Case in point: the Senate vote to ratify the Panama Canal treaties in 1978. Many years later, President Jimmy Carter called it “the most courageous decision in the history of the U.S. Congress.” And what happened? The public rose up. The issue energized conservatives. Ronald Reagan made the canal his signature cause. His rallying cry: “We built it. We paid for it. It’s ours. And we’re going to keep it.”

The Senate ratified the treaties by a one-vote margin in 1978. And then? Here’s how former President Carter tells the story: “There were twenty senators who voted for the treaties up for re-election in 1978. Only seven of them came back to the Senate the next year.” Another twelve treaty supporters were defeated in 1980, including Democrats Frank Church of Idaho, Birch Bayh of Indiana and George McGovern of South Dakota. Not to mention President Carter himself.

On Syria, public opinion could not be clearer. Americans strongly–and loudly–oppose a military strike. Unfortunately for President Obama, the issue came up when Members of Congress were on their summer recess, most of them in their home districts. Constituents had access to their Representatives. And the Representatives got an earful. Rep. Tom Cole (R-S.C.) told the New York Times, “I literally cannot walk across the parking lot without being stopped to talk about this issue.”

“To say it’s 99 percent against would be overstating the support,” Rep. Mick Mulvaney (R-S.C.) told the Times. The Washington Post reported this message on the Facebook page of Rep. Gerald Connolly (D-Va.): “The American people DO NOT WANT to get involved in Syria. Are you listening? We will not forget who votes for this garbage.”

Rep. Justin Amash (R-Mich.) warned his colleagues in a tweet, “If you’re voting ‘yes’ on military action in Syria, might as well start cleaning out your office. Unprecedented level of public opposition.”

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Fear of Government Rivals Fear of Terrorism

August 12th, 2013

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At his August 9 news conference, President Obama said “People may want to jigger slightly sort of the balance between the information that we can get versus the incremental encroachments on privacy that, if [they] haven’t already taken place, take place in a future Administration or as technology is developed further.” Pretty tentative language for an issue that’s exploding on the political scene.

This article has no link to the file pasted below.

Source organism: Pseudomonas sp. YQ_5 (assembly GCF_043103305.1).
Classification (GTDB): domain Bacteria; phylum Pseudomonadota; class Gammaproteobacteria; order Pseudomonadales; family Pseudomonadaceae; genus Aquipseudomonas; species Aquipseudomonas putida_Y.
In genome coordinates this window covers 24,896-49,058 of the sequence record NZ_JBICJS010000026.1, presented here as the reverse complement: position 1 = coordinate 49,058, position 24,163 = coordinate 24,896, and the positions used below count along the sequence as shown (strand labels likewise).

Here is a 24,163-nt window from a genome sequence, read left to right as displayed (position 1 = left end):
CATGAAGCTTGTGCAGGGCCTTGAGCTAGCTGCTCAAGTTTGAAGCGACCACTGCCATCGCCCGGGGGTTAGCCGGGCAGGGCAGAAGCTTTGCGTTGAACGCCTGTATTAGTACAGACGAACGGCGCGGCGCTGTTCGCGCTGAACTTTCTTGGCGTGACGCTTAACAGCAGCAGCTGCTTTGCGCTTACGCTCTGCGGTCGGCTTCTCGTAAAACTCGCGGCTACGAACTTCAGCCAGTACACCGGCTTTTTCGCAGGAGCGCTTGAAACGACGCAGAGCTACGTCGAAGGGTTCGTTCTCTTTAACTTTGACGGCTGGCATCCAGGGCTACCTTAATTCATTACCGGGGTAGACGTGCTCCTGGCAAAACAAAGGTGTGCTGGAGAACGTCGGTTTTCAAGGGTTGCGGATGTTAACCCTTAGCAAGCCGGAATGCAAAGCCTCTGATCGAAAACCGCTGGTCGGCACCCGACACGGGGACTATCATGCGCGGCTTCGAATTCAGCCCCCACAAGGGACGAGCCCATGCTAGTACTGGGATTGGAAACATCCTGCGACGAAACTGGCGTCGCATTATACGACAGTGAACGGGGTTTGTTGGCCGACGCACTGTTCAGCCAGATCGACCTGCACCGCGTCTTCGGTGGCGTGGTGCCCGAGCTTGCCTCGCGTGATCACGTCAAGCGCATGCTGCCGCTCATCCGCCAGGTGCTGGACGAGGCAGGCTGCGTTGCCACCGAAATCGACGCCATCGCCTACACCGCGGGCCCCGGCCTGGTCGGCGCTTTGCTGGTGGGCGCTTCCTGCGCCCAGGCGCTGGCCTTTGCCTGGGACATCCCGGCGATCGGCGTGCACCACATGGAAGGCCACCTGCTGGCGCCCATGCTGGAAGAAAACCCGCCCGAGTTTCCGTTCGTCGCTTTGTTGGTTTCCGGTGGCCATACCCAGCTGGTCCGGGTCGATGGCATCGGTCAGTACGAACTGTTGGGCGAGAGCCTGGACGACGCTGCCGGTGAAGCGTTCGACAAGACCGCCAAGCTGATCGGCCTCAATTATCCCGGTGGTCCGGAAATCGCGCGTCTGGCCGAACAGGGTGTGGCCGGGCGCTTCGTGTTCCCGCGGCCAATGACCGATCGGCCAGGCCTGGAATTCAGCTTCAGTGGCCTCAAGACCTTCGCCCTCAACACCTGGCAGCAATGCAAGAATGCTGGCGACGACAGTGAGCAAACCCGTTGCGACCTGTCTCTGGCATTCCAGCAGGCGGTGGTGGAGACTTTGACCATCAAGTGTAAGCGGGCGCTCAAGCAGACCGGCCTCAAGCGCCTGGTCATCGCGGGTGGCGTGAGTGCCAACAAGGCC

For the first time since 9/11, according to the July Pew poll, more Americans say they are concerned that the government’s anti-terrorism policies “have gone too far in restricting civil liberties” than say that they “have not gone far enough to protect the country.” Concern about civil liberties has jumped from 27% in 2010 to 47% today. That’s the impact of the Edward Snowden revelations.

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Democratic base wants compromise

February 7th, 2013

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Last November, Bob and Evelyn Driscoll waited 90 minutes in line to vote. Standing in a cold drizzle, neither of them were in love with either of the presidential candidates or their congressional representatives. But they were eager to vote because they knew the country faced immense challenges.

They believed the economy was better but still just inching along. Their take-home pay had been basically flat for the past 10 years. They worried that the deficit was standing in the way of America returning to greatness. They wondered whether Social Security and Medicare would be there for their kids — or themselves — when they needed it. And they hoped they had saved enough for retirement and for the ever-increasing cost of college for both of their children.

They stood in the cold until it was their turn to vote. They pulled the lever for the president, and for Democrats in the House and Senate. And if they were able to deliver a short message to each as we cross the threshold into Barack Obama’s second term, it would be this: “Fix it. Work together and fix it.”

The Driscolls aren’t just among a tiny slice of swing voters — they represent millions of moderate and independent voters across Wisconsin, Pennsylvania, Ohio and throughout America. Most important for the president and Democrats in Congress, they represent the base of the Democratic Party.